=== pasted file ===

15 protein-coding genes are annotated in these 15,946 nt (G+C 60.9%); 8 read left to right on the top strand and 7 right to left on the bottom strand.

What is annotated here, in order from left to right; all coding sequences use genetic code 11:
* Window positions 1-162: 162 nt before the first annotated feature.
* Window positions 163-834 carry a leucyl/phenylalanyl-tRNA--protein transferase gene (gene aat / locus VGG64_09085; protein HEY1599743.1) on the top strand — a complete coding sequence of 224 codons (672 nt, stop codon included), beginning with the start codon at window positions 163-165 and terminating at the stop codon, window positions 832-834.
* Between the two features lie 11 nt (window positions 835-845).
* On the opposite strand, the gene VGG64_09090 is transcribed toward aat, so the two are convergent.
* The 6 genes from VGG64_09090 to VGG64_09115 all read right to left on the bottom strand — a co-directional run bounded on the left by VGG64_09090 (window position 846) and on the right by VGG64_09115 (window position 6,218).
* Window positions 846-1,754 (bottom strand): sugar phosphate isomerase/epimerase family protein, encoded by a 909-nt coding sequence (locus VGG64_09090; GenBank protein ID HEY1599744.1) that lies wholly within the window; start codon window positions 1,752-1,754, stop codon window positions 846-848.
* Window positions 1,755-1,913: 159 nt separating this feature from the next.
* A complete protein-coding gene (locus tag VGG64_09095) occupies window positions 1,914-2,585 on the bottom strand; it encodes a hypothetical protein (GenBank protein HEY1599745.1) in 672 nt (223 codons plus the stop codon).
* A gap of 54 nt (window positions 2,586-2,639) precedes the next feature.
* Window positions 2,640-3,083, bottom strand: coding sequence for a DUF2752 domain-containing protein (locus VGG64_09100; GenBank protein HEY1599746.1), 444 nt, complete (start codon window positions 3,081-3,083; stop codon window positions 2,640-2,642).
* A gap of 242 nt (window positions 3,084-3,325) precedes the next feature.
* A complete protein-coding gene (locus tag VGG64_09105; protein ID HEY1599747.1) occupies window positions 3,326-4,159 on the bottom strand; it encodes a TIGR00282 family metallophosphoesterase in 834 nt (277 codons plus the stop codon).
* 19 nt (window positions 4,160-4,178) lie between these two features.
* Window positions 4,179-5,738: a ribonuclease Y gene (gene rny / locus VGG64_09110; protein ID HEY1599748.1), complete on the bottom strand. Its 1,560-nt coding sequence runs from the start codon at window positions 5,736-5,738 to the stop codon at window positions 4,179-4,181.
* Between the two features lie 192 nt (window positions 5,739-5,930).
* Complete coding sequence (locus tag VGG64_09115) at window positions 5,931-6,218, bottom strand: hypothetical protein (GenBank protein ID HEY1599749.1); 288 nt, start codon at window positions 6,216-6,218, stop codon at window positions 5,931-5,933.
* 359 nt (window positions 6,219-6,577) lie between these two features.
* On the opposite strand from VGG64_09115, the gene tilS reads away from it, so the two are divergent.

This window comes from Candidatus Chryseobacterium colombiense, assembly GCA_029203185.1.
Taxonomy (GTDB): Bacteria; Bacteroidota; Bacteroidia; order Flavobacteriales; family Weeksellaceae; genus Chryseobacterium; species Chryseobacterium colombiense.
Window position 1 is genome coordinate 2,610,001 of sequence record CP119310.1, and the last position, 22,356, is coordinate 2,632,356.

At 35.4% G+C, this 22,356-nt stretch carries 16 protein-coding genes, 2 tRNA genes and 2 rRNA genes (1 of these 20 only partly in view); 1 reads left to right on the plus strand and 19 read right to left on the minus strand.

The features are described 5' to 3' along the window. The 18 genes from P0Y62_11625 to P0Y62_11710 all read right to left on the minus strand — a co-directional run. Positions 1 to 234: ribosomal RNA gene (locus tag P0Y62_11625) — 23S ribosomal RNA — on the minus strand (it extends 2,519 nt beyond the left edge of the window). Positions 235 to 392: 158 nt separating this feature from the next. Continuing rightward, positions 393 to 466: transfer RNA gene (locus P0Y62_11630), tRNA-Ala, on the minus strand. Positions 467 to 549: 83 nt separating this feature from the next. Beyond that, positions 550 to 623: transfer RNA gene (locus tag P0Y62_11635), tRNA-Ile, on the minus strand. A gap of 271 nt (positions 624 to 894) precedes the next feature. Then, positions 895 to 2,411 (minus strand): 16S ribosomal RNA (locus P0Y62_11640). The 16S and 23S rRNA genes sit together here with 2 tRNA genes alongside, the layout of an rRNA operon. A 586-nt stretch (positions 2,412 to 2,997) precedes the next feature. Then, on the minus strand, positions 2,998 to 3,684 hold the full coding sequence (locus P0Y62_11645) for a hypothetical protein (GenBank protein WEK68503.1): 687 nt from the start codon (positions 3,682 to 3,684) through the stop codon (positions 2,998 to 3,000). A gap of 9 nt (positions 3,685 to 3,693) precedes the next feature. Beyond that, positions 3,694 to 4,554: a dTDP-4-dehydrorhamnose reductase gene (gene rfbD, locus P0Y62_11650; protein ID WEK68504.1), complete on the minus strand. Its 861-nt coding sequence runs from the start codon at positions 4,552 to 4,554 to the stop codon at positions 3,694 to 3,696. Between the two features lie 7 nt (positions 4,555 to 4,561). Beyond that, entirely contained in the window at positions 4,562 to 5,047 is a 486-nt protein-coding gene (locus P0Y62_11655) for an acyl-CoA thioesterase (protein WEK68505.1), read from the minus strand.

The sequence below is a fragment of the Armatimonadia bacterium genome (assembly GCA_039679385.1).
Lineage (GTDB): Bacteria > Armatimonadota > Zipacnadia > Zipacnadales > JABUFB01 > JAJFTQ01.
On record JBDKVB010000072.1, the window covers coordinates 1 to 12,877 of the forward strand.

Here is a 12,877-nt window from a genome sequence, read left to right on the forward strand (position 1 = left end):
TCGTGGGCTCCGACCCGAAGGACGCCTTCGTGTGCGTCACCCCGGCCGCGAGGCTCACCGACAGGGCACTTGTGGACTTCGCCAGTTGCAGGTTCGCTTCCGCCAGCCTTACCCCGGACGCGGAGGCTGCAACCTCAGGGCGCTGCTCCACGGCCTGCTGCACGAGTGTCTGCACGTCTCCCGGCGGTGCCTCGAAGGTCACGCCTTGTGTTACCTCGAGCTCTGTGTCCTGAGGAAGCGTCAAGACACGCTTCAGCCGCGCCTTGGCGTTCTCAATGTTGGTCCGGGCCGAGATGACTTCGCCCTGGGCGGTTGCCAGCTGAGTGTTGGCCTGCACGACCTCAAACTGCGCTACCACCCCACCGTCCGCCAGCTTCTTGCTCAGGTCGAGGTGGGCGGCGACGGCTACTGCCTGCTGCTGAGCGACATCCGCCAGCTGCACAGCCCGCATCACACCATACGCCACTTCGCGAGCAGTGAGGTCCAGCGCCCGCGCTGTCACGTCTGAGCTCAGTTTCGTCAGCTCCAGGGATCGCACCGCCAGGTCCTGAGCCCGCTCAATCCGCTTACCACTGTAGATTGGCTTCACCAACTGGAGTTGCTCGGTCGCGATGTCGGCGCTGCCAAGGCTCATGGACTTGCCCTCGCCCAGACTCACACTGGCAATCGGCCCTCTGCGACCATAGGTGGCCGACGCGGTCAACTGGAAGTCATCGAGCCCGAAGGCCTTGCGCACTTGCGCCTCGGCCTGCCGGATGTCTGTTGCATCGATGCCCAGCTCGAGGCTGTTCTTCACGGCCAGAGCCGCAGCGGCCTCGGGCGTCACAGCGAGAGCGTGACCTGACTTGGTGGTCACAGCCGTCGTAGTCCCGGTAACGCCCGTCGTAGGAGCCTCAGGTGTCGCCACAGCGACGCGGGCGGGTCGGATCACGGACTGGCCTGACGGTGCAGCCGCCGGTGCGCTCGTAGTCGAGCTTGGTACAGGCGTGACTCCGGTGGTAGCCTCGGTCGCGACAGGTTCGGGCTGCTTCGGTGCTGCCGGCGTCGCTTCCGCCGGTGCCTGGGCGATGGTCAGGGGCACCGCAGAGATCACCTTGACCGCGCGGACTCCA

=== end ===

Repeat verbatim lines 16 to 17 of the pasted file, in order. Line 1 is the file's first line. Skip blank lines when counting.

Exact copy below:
* Window positions 4,179-5,738: a ribonuclease Y gene (gene rny / locus VGG64_09110; protein ID HEY1599748.1), complete on the bottom strand. Its 1,560-nt coding sequence runs from the start codon at window positions 5,736-5,738 to the stop codon at window positions 4,179-4,181.
* Between the two features lie 192 nt (window positions 5,739-5,930).